Black holes growing faster than believed
- Trouble mounts for Sreesanth as Mumbai cops gather more evidence
- SIT to seek Supreme Court guidance on Maya Kodnani death penalty issue
- Tamil Nadu police bans Yasin Malik-linked pro-Eelam public meeting
- Kings XI Punjab end IPL 2013 campaign with a win
- Narendra Modi: India losing sheen as agricultural nation
Astronomers have discovered that super-massive black holes - located at the centres of galaxies are growing faster than previously thought. For years, scientists had believed that super-massive black holes increased their mass in step with the growth of their host galaxy.
However, new observations by Swinburne University of Technology have revealed a dramatically different behaviour. "Black holes have been growing much faster than we thought," Professor Alister Graham from Swinburne's Technology's Centre for Astrophysics and Supercomputing said. Within galaxies, there is a competition of sorts for the available gas, for either the formation of new stars or] feeding the central black hole. For more than a decade, the leading models and theories
have assigned a fixed fraction of the gas to each process,effectively preserving the ratio of black hole mass to galaxy mass.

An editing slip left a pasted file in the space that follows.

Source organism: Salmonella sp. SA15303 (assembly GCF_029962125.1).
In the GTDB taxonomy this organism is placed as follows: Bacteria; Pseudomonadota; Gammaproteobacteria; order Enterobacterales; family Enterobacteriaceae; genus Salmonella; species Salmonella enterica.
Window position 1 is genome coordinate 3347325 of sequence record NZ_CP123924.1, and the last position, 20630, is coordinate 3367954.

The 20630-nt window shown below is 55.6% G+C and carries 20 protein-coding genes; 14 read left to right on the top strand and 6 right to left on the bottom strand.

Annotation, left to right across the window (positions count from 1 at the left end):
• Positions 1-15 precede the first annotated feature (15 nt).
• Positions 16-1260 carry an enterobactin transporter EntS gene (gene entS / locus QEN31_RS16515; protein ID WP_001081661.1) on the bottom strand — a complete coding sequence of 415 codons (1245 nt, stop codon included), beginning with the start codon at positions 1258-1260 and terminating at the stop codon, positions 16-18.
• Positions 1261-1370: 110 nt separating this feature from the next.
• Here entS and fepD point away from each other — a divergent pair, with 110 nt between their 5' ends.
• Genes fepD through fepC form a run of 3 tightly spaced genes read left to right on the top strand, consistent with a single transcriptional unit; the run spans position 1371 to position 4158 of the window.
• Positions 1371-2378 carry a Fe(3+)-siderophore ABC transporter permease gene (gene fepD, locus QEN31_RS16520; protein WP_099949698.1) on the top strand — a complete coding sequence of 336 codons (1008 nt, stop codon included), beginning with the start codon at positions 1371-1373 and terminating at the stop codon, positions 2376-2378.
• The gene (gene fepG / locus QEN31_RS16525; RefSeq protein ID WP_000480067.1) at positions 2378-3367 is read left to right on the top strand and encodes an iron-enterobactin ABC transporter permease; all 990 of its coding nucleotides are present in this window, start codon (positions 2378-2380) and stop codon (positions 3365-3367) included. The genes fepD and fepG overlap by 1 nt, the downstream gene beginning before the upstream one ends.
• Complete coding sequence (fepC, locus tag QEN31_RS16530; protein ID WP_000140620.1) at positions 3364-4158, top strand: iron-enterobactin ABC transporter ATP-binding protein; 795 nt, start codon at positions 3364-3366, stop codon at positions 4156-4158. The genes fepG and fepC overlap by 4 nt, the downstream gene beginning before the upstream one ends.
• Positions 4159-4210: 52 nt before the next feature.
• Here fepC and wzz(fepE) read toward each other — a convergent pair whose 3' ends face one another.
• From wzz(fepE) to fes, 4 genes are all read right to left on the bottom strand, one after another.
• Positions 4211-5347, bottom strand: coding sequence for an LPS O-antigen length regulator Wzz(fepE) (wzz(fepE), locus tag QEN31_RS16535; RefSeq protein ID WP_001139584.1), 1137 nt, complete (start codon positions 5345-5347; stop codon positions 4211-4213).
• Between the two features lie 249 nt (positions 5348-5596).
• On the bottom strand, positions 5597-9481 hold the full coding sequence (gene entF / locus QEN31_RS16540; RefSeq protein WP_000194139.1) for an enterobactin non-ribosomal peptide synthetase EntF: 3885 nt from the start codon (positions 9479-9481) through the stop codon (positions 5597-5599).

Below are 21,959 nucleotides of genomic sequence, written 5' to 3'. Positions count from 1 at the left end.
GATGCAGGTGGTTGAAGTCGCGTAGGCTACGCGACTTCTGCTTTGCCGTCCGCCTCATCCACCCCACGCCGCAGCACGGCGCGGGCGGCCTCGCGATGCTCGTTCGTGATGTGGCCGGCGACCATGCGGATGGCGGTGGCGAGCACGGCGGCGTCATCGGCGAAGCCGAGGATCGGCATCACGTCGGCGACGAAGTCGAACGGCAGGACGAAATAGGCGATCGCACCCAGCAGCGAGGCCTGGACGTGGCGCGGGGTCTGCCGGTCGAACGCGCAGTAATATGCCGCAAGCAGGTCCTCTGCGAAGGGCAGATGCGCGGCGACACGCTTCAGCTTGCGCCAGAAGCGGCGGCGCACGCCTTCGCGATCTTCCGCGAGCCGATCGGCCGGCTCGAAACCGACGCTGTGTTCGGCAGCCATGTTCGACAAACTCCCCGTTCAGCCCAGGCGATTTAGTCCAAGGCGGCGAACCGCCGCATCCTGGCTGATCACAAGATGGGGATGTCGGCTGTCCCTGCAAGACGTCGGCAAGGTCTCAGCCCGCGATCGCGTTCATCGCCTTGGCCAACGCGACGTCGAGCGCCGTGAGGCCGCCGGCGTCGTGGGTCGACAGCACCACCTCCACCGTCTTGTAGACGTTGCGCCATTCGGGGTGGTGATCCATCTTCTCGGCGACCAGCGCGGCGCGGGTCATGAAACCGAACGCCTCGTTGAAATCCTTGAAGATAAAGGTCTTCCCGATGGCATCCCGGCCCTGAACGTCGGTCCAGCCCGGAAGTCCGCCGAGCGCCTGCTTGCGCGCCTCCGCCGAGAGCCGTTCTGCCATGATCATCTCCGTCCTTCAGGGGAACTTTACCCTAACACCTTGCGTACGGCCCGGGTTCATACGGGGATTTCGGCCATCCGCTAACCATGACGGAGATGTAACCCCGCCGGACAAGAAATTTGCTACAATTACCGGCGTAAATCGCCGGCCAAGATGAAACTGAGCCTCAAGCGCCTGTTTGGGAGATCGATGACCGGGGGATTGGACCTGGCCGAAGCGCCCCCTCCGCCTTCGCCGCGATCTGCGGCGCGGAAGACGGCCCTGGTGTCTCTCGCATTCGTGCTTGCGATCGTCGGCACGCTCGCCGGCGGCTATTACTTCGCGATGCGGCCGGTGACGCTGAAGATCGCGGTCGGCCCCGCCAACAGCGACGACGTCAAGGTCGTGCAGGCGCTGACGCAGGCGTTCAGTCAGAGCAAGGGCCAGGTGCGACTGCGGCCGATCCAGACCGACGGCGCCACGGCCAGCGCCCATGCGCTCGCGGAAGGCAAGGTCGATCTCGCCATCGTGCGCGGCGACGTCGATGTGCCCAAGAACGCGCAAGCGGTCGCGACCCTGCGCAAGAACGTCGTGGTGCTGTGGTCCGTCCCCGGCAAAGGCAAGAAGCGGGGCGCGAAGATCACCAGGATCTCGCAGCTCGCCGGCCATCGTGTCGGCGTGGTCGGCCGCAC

"We now know that each ten-fold increase of a galaxy's stellar mass is associated with a much larger 100-fold increase in its black hole mass," Graham said. "This has widespread implications for our understanding of galaxy and black hole co-evolution," he said in a statement. Researchers have also found the opposite behavior to exist among the tightly packed clusters of stars that are observed at the centers of smaller galaxies and in disk galaxies like our Milky Way. "The smaller the galaxy, the greater the fraction of stars in these dense, compact clusters," researcher Nicholas Scott said. "In the lower mass galaxies the star clusters, which can contain up to millions of stars, really dominate over the black holes," Scot said. Previously it was thought that the star clusters contained
a constant 0.2 per cent of the galaxy mass.
The research also appears to have solved a long-standing mystery in astronomy. "Intermediate mass" black holes with masses between that of a single star and one million stars have been remarkably elusive.
- Destitute, orphan students outclass rest in Andhra Class 10 exams
- To re-energise ties, PM wants to visit US, waits for confirmation
- NIA court says no terror link, frees 'Hizbul militant' Liyaqat on bail
- CBI arrests its coal allotments investigator on bribery charge
- ‘Cricketer-bookie Amit may have used Jiju to reach Sree’
- BCCI chief N Srinivasan says police must prove spot-fixing allegations